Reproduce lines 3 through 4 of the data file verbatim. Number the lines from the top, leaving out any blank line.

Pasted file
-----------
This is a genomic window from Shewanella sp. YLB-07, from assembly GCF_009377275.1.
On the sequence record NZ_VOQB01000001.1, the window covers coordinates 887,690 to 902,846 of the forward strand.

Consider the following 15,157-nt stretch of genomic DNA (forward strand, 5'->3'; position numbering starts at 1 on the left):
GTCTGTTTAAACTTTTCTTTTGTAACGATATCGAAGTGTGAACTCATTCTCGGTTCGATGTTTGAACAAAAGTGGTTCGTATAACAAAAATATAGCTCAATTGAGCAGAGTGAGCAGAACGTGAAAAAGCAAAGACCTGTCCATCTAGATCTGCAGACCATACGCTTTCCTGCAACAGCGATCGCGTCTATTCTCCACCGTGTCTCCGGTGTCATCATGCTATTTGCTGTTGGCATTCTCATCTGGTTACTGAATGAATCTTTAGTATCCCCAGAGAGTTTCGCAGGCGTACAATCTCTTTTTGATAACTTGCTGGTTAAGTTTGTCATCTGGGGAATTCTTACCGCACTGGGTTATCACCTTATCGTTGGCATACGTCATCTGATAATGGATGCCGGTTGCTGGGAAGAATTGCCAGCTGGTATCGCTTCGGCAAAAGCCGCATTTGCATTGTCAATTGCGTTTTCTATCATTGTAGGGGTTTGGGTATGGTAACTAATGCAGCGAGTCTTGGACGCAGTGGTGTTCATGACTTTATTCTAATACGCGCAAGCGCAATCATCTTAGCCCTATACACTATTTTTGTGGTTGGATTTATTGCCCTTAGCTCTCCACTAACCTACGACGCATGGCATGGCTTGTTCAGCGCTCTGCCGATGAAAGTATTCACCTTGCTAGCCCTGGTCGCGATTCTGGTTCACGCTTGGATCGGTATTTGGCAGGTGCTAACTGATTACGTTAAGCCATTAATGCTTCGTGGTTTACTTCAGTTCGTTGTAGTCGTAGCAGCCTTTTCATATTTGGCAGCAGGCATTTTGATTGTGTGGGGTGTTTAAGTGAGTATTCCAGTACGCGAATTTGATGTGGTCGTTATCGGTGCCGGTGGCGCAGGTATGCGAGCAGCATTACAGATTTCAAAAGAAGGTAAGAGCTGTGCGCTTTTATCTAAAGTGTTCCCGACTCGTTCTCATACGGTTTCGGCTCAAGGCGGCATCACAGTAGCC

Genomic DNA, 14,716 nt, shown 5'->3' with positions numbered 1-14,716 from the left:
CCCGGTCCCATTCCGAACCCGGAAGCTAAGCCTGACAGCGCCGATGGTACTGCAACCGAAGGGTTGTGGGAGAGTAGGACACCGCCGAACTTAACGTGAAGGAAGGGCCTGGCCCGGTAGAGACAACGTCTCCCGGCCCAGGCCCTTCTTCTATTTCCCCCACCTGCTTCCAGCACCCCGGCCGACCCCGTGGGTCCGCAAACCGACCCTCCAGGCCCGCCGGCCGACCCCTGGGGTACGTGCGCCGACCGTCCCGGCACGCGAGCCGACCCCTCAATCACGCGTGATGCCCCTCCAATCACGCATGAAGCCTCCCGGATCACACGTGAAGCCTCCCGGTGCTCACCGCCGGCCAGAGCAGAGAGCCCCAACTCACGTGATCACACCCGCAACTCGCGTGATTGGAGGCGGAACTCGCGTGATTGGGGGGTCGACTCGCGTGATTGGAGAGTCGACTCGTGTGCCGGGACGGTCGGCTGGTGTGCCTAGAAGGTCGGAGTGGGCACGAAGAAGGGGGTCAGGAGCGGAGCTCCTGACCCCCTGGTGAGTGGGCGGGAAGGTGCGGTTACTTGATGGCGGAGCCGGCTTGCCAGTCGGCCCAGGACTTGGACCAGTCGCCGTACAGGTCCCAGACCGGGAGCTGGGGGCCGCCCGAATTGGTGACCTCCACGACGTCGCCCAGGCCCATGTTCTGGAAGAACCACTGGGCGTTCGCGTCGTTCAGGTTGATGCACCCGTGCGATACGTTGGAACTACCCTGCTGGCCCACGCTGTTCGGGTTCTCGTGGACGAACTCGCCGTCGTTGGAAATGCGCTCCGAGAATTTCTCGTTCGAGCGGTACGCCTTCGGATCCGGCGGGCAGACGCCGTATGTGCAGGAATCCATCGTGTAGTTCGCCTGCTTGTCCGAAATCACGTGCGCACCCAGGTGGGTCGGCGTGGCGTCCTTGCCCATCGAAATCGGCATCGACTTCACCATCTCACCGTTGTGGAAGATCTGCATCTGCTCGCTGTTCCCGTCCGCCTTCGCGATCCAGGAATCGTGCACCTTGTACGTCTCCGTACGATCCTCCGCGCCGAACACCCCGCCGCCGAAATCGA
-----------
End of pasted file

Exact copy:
Consider the following 15,157-nt stretch of genomic DNA (forward strand, 5'->3'; position numbering starts at 1 on the left):
GTCTGTTTAAACTTTTCTTTTGTAACGATATCGAAGTGTGAACTCATTCTCGGTTCGATGTTTGAACAAAAGTGGTTCGTATAACAAAAATATAGCTCAATTGAGCAGAGTGAGCAGAACGTGAAAAAGCAAAGACCTGTCCATCTAGATCTGCAGACCATACGCTTTCCTGCAACAGCGATCGCGTCTATTCTCCACCGTGTCTCCGGTGTCATCATGCTATTTGCTGTTGGCATTCTCATCTGGTTACTGAATGAATCTTTAGTATCCCCAGAGAGTTTCGCAGGCGTACAATCTCTTTTTGATAACTTGCTGGTTAAGTTTGTCATCTGGGGAATTCTTACCGCACTGGGTTATCACCTTATCGTTGGCATACGTCATCTGATAATGGATGCCGGTTGCTGGGAAGAATTGCCAGCTGGTATCGCTTCGGCAAAAGCCGCATTTGCATTGTCAATTGCGTTTTCTATCATTGTAGGGGTTTGGGTATGGTAACTAATGCAGCGAGTCTTGGACGCAGTGGTGTTCATGACTTTATTCTAATACGCGCAAGCGCAATCATCTTAGCCCTATACACTATTTTTGTGGTTGGATTTATTGCCCTTAGCTCTCCACTAACCTACGACGCATGGCATGGCTTGTTCAGCGCTCTGCCGATGAAAGTATTCACCTTGCTAGCCCTGGTCGCGATTCTGGTTCACGCTTGGATCGGTATTTGGCAGGTGCTAACTGATTACGTTAAGCCATTAATGCTTCGTGGTTTACTTCAGTTCGTTGTAGTCGTAGCAGCCTTTTCATATTTGGCAGCAGGCATTTTGATTGTGTGGGGTGTTTAAGTGAGTATTCCAGTACGCGAATTTGATGTGGTCGTTATCGGTGCCGGTGGCGCAGGTATGCGAGCAGCATTACAGATTTCAAAAGAAGGTAAGAGCTGTGCGCTTTTATCTAAAGTGTTCCCGACTCGTTCTCATACGGTTTCGGCTCAAGGCGGCATCACAGTAGCC